Sanyo PLV-Z3 – Overview

Menus

The PLV-Z3′s menus are well laid out, but they navigate a bit differently than most other brands. Not a big deal, you’ll figure it out in a few seconds, but for those of us constantly playing with different projectors menus, it does cause me to occasionally push the wrong button.

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Z3menu

menu

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menu

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Remote Control

Not much to report here. As you can see from the image, the remote is very straightforward, laid out well, and backlit. Image modes, and other items that you might want to change on occasion, mostly have their own buttons, saving you the trouble of having to navigate through menu layers.

Noise Levels

Quiet! Very Quiet! One or two of the modes do make more noise, perhaps 32db, but for the most part, the projector operates in the “20s” and that is all you can ask for. At two feet away in most modes the unit is as close to silent as you could hope for.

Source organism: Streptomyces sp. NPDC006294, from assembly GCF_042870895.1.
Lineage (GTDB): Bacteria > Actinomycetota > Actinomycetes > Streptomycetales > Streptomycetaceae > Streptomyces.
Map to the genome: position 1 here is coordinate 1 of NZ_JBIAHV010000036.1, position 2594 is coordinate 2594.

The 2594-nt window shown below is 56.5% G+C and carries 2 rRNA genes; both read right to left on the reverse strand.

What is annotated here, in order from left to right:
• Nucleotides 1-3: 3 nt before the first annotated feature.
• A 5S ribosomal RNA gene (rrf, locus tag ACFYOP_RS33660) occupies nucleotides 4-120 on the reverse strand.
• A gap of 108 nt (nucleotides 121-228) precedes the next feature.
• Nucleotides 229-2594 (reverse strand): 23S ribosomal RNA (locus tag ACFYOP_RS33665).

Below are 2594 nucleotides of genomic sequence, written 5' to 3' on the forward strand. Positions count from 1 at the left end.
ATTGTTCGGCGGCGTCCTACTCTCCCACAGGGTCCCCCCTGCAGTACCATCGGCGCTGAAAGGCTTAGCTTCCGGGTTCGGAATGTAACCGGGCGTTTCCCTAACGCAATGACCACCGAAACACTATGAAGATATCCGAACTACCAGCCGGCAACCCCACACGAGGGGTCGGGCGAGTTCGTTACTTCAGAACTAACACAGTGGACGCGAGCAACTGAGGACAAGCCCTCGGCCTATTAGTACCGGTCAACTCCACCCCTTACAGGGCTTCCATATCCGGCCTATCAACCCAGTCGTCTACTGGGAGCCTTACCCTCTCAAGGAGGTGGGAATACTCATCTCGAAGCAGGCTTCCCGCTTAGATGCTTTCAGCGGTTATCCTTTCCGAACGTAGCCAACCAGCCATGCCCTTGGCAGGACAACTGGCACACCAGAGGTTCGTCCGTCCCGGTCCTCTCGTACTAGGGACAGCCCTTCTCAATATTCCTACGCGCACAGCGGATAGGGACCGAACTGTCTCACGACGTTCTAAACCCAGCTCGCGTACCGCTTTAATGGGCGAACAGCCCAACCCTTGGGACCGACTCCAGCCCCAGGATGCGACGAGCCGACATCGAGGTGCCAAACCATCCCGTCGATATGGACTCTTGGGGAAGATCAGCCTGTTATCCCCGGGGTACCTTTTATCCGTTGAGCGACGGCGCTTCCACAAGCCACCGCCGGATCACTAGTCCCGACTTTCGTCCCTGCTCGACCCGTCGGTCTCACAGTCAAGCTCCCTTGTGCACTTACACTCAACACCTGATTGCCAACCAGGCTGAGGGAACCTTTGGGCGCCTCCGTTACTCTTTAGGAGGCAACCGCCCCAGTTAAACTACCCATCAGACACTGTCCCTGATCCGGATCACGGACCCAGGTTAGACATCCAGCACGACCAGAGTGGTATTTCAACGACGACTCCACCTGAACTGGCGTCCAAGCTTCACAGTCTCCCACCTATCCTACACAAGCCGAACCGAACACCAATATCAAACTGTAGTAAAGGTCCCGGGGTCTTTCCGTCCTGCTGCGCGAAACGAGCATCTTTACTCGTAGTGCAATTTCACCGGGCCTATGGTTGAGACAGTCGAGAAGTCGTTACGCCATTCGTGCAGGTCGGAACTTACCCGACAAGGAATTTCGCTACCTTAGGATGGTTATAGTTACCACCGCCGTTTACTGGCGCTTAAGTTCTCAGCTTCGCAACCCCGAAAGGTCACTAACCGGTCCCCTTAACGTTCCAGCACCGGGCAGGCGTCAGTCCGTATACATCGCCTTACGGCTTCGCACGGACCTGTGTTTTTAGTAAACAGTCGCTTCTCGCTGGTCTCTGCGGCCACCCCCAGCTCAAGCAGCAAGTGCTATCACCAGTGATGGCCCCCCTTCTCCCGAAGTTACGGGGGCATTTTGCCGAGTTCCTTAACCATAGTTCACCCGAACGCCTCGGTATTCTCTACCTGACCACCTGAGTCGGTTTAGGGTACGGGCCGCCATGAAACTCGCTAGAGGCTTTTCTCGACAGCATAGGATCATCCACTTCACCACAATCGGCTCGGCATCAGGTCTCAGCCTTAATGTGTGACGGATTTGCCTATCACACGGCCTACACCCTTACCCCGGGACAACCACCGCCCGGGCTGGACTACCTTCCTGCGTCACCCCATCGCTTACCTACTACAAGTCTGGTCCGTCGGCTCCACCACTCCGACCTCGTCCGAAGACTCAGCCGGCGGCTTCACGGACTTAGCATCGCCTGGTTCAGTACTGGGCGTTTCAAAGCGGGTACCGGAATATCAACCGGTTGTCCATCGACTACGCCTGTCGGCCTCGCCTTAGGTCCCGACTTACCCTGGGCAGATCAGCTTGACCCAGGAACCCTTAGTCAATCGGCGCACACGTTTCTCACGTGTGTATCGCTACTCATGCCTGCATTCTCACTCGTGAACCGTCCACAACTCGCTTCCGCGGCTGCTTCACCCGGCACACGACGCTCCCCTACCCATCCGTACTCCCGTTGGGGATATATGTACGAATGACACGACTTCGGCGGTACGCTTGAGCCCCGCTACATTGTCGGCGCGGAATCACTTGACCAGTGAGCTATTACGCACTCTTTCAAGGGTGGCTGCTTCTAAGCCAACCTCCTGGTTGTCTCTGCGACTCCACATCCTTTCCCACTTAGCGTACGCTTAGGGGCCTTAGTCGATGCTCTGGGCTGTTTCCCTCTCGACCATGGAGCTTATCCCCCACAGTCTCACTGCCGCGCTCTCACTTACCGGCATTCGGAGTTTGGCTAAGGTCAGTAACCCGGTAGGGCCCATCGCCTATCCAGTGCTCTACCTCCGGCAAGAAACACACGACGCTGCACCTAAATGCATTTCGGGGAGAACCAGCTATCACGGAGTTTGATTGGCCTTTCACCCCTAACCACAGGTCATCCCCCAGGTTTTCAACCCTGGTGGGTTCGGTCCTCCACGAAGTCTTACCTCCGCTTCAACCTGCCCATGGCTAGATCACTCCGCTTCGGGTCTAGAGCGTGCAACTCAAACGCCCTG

Connecting Sources

The Sanyo Z3 has the definite advantage over the competition, with more inputs than any of the comparably priced projectors. In fact, it is one of the few projectors, that really did put enough choices to meet most peoples needs.

There is an HDMI input for digital (compatible with DVI cables and DVI outputs from cable/satellite, and DVD players, and there are 2, right TWO, component inputs, which makes the engineers at Sanyo brilliant, or everyone else, not too clever. Not everyone has an AV receiver with component video switching, which means that one component isn’t enough if you need to bring component from your cable/satellite receiver AND your DVD player. Also the current generation of game machines like X-box and Playstation 2 can (optionally) output component for best quality image. You get the idea.

End result, the Z3 has 2 components, one digital (HDMI), and one computer input!!! By comparison, its major competition the Panasonic AE700u has one component, one HDMI, and one computer. My own BenQ 8700+ at over twice the price, has one component (interlaced only), one component (with BNC connectors) and one DVI-I. That means both the Panasonic and BenQ come up short by comparison.

Of course there is the usual composite input and S-Video.

If you have lots of devices, the Z3 has the edge on the competition!

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